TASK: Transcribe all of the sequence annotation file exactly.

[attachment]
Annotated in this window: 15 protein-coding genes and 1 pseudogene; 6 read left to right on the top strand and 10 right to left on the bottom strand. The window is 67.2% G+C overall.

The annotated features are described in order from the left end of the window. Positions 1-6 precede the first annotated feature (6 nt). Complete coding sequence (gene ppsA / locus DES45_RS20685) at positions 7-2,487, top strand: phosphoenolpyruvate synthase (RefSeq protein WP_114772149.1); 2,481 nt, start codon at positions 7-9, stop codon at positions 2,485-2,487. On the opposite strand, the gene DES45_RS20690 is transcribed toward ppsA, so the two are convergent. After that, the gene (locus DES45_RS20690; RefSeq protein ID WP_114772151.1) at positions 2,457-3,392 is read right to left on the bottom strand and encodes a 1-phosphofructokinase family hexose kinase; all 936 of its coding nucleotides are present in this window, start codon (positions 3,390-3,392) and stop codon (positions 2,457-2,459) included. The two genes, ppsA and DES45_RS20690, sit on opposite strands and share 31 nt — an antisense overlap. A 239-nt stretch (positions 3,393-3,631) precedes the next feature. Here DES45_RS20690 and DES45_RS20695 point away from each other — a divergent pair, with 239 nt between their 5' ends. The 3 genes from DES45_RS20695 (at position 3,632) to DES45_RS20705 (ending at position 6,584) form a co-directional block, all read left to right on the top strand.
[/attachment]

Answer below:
Annotated in this window: 15 protein-coding genes and 1 pseudogene; 6 read left to right on the top strand and 10 right to left on the bottom strand. The window is 67.2% G+C overall.

The annotated features are described in order from the left end of the window. Positions 1-6 precede the first annotated feature (6 nt). Complete coding sequence (gene ppsA / locus DES45_RS20685) at positions 7-2,487, top strand: phosphoenolpyruvate synthase (RefSeq protein WP_114772149.1); 2,481 nt, start codon at positions 7-9, stop codon at positions 2,485-2,487. On the opposite strand, the gene DES45_RS20690 is transcribed toward ppsA, so the two are convergent. After that, the gene (locus DES45_RS20690; RefSeq protein ID WP_114772151.1) at positions 2,457-3,392 is read right to left on the bottom strand and encodes a 1-phosphofructokinase family hexose kinase; all 936 of its coding nucleotides are present in this window, start codon (positions 3,390-3,392) and stop codon (positions 2,457-2,459) included. The two genes, ppsA and DES45_RS20690, sit on opposite strands and share 31 nt — an antisense overlap. A 239-nt stretch (positions 3,393-3,631) precedes the next feature. Here DES45_RS20690 and DES45_RS20695 point away from each other — a divergent pair, with 239 nt between their 5' ends. The 3 genes from DES45_RS20695 (at position 3,632) to DES45_RS20705 (ending at position 6,584) form a co-directional block, all read left to right on the top strand.